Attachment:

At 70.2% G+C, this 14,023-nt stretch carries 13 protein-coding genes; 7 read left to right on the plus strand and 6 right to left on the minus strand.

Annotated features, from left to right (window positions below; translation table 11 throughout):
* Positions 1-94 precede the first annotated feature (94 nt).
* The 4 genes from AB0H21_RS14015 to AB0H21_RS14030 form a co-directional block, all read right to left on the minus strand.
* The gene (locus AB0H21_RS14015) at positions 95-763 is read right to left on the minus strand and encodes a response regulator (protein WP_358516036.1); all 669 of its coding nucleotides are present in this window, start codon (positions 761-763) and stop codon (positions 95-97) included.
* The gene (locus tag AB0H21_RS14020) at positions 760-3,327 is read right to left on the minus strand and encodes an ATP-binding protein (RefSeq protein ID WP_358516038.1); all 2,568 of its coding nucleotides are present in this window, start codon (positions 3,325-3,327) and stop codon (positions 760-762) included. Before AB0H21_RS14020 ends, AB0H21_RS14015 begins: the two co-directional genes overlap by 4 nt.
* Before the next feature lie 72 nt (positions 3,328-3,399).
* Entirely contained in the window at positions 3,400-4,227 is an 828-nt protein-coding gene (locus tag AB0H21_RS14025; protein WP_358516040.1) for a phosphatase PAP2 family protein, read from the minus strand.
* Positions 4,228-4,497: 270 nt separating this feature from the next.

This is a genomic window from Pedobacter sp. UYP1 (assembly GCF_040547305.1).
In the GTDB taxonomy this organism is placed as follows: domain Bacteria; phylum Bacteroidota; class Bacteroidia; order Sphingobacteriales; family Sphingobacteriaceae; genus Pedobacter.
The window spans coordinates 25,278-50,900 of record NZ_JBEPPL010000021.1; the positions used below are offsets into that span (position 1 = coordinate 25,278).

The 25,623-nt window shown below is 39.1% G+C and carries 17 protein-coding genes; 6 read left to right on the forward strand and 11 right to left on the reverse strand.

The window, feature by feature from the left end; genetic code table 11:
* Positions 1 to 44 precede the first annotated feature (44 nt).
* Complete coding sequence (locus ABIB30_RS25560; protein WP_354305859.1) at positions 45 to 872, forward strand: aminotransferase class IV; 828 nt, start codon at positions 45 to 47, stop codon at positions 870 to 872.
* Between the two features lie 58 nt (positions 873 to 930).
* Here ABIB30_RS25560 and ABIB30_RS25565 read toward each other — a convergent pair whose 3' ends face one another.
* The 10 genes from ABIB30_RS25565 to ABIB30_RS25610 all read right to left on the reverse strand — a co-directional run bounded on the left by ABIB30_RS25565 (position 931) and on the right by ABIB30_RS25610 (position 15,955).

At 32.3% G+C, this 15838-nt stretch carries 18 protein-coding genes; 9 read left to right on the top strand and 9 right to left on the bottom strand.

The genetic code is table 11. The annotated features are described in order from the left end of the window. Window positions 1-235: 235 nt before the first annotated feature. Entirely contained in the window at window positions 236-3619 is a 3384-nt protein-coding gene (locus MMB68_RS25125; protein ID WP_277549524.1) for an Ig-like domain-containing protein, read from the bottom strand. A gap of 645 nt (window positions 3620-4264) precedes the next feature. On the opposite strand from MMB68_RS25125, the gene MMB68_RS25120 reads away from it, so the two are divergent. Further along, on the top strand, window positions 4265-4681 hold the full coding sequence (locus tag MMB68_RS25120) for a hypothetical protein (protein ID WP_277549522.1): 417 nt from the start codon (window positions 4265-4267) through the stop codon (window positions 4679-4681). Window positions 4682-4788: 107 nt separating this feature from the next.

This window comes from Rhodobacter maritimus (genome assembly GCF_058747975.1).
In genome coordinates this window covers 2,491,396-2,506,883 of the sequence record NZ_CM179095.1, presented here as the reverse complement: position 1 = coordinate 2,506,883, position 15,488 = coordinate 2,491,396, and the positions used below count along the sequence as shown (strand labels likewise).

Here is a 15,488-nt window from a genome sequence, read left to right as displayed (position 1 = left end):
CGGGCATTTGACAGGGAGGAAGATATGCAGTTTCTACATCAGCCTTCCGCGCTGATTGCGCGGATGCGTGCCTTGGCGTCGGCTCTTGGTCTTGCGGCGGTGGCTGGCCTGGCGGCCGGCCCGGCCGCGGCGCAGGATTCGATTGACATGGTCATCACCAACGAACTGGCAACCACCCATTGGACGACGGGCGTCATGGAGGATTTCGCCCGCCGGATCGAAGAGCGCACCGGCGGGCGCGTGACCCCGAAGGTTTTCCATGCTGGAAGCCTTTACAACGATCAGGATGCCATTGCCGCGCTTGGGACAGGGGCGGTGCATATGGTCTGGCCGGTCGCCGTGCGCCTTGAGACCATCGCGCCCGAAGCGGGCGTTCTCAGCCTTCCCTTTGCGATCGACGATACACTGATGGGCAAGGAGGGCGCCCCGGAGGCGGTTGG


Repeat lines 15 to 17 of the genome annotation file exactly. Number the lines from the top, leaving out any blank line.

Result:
* Positions 1 to 44 precede the first annotated feature (44 nt).
* Complete coding sequence (locus ABIB30_RS25560; protein WP_354305859.1) at positions 45 to 872, forward strand: aminotransferase class IV; 828 nt, start codon at positions 45 to 47, stop codon at positions 870 to 872.
* Between the two features lie 58 nt (positions 873 to 930).